Number 429, April 2009
Drafting a Listing Exclusion
A listing contract may say that no commission is payable in certain circumstances; for instance, if the buyer is a certain person. Since the particular circumstances are excluded from those that attract commission, this arrangement is often called a listing exclusion.
There is no standard wording for a listing exclusion. If the listing brokerage and seller agree to a listing exclusion, the listing licensee usually drafts the wording and adds it to the listing contract. Where the brokerage uses a preprinted form of listing contract, the licensee often adds the extra wording by hand.
In Berrettoni v. Hugh & McKinnon Realty Ltd., the Supreme Court of British Columbia strictly interpreted a listing exclusion against the brokerage that was claiming commission.1
The sellers had a long-standing dispute with the couple that owned the lot next door. The dispute arose from a restrictive covenant in the sellers’ title in favour of the lot next door. The covenant protected the neighbouring lot’s privacy and view by significantly limiting the size and location of any residence on the sellers’ property. This also lowered the market value of the sellers’ property. In an earlier attempt to remove the restrictive covenant, the sellers unsuccessfully sued their next door neighbours,2 one of whom then offered to buy the sellers’ property for a low price, which the sellers rejected.
When the sellers listed the property, they told the listing representative they didn’t want the property sold to one of the next door owners. Consequently, the licensee added a listing exclusion to the listing contract. The case doesn’t quote the actual wording used, but the exclusion apparently said that no commission was payable if the licensee sold the property to an owner next door.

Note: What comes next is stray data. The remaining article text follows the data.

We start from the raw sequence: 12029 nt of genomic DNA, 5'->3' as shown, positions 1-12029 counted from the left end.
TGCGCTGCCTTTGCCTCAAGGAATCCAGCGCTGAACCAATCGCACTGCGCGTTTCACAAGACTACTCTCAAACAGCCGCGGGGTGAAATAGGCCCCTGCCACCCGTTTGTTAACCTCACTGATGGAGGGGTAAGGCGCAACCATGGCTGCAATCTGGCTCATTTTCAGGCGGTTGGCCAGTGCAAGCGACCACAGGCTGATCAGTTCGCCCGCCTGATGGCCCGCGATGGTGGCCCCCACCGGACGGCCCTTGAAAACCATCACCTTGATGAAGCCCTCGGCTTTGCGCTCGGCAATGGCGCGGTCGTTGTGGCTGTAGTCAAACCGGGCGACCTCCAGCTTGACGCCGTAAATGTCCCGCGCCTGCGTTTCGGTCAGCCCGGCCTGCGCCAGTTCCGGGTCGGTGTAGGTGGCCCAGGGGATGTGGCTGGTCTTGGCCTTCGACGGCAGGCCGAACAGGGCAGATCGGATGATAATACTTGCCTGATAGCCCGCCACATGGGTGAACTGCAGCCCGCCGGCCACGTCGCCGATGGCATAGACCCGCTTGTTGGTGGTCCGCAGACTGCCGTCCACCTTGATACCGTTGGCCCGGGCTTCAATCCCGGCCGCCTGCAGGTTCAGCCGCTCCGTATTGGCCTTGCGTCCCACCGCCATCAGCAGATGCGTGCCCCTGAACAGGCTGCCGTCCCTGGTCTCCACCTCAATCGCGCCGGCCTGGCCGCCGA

The buyer was a business corporation, which turned out to be a company connected with one of the owners next door. This came to light when, in the course of completing the sale, it became evident that her name would ultimately appear as the new registered owner. Relying on the listing exclusion, the sellers refused to pay commission.
When the brokerage sued the sellers to recover commission, the Provincial Court of BC (Small Claims Division) ordered the sellers to pay it. The court read the exclusion clause in favour of the brokerage by implying two additional terms into the listing exclusion. The court implied that the brokerage would only lose commission if the listing representative knowingly sold the property to one of the neighbours next door, and that the listing licensee must show that he diligently tried to discover the identity of the purchaser.
When the sellers appealed, the Supreme Court of British Columbia overturned the lower court’s decision. A court will imply a term into a contract where it’s clear the parties themselves must have intended it, either because the implied term is necessary for the efficient business of the parties, or where the term to be implied represents the obvious, but unexpressed, intention of the parties. Here, the common intention was to prevent a sale to particular neighbours. The listing exclusion spoke for itself; it wasn’t necessary to imply any additional terms into it. The Supreme Court strictly interpreted the wording of the listing exclusion against the licensee.
When drafting a listing exclusion, choose your wording carefully. For instance, when excluding commission if a particular buyer purchases the property, use wording to the effect that no commission is payable if the licensee knowingly facilitates a sale to that buyer, or fails to reasonably inquire into the identity of the purchaser.
| ||1. ||Berrettoni v. Hugh & McKinnon Realty Ltd., 2008 BCSC 307. |
| ||2. ||Berrettoni Estate v. Belzberg, 2006 BCSC 225. |
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